Defense and police services are tax-funded not because they must be, but because there is something menacing about the thought of privately owned defense and police forces that could be employed in coups and oppressions. A main consequence of the “publicization” of America’s defense and police forces is that they afford a lucrative opportunity for various kinds of pork-barrel legislation (e.g., the location of military bases, the awarding of defense contracts, and patronage for political supporters), as well as the usual (and unavoidable) instances of waste, fraud, and abuse. Even worse are the fluctuations in political attitudes toward defense and policing, which in the ebb invite aggression and crime, and in the flow invite vast over-spending — though over-spending can be defended on the ground that it deters aggression and crime and thus the human and monetary costs that accompany them.

In any event, not even defense is a sacrosanct function of government, and its provision by government is far from an unmitigated blessing. If you think that I overstate the case against government-owned defense forces, consider that

  • They fought only one “popular” war in the past 100 years — a war that became “popular” only after the surprise attack on Pearl Harbor.
  • The thesis that Reagan’s defense build-up won the Cold War remains controversial.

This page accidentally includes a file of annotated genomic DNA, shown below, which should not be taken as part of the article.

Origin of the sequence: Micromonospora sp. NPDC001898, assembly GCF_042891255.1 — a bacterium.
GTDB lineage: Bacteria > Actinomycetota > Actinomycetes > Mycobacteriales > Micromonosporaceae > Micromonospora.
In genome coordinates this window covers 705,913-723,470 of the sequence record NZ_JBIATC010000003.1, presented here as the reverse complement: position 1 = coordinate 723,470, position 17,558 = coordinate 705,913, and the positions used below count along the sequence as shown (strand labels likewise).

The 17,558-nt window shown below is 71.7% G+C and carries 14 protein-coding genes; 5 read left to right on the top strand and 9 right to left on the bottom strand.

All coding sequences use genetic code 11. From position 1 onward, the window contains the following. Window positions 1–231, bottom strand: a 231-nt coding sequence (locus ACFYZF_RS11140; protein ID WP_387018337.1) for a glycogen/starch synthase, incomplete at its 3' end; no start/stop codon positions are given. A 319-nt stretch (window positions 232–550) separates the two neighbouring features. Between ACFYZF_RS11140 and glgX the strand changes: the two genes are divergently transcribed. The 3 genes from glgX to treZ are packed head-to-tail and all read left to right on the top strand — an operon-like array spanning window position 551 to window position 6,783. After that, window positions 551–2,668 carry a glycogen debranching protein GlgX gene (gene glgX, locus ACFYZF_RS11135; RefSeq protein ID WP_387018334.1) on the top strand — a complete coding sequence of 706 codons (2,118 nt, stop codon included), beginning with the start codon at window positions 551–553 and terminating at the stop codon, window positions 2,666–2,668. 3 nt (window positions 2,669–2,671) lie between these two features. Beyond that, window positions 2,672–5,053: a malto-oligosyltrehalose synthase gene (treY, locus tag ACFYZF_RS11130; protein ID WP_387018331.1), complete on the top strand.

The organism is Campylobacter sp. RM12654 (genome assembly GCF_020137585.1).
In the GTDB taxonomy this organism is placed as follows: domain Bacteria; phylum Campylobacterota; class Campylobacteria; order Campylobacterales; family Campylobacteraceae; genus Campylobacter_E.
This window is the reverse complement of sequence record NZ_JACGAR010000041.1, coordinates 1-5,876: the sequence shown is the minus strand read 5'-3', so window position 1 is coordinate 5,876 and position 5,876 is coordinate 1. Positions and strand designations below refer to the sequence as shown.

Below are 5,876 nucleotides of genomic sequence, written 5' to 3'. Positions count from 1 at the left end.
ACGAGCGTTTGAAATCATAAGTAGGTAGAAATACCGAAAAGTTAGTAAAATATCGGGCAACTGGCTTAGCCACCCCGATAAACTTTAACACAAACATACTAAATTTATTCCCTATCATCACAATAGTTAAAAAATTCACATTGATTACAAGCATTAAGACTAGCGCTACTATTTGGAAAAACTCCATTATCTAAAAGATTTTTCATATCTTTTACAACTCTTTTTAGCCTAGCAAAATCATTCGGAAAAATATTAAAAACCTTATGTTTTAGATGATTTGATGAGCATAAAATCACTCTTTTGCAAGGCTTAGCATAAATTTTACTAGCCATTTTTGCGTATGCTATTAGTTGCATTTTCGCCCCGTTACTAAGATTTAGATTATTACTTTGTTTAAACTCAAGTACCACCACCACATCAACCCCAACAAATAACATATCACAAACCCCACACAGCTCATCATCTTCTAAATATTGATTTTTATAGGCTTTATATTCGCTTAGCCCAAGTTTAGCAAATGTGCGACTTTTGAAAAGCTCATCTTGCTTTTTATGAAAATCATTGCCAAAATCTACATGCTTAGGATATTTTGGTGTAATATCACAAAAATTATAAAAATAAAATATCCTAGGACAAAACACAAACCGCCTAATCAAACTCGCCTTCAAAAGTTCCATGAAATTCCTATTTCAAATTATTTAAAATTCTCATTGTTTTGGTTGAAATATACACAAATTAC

• The size of the defense budget rides on political whims more than on hard-to-come-by cold facts. Would it be worse if those with the most to lose took a direct hand in the provision of defense forces and in decisions about when to employ them? I doubt it.

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Perhaps there are examples of “government success,” but these are hard to identify because the intervention of government usually forecloses the alternatives to which the “do something” crowd is blind:

  • voluntary, cooperative solutions through the actions of markets, private charities, and other private institutions (family, church, club, close-knit neighborhood, etc.)
  • benign neglect, where persons with a “problem” choose not to act on it because the cost of action is greater than its likely benefits.

Anyone who says that government can be “managed” by limiting it to certain kinds of activities (e.g., defense or welfare) while eschewing others (e.g., welfare or defense), merely deludes himself; “democratic” governments cannot and will not function without throwing money in all directions, in an effort to placate all constituencies. As a minarchist, I must admit to sharing this delusion, but I am beginning to think that anarcho-capitalism has merit, if only the right kind of anarcho-capitalists could be in charge of police and defense forces.

Anyone who says that such-and-such a government program will succeed in accomplishing a certain goal at a certain cost — and that the cost will justify the accomplishment — proves himself a presumptuous fool. I cannot truthfully say that government-provided police and defense forces are worth their cost in money and liberty, and I scorn anyone who believes that any other type of governmental endeavor is remotely worth its cost in money and liberty.
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For more posts related generally and specifically to this one, go to “Favorite Posts” and browse at will.

Government Failure: An Example

John Goodman’s post about “Government Failure” is chock-full of wisdom. Among other things, Goodman nails the model of “market failure” used by some economists and many politicians: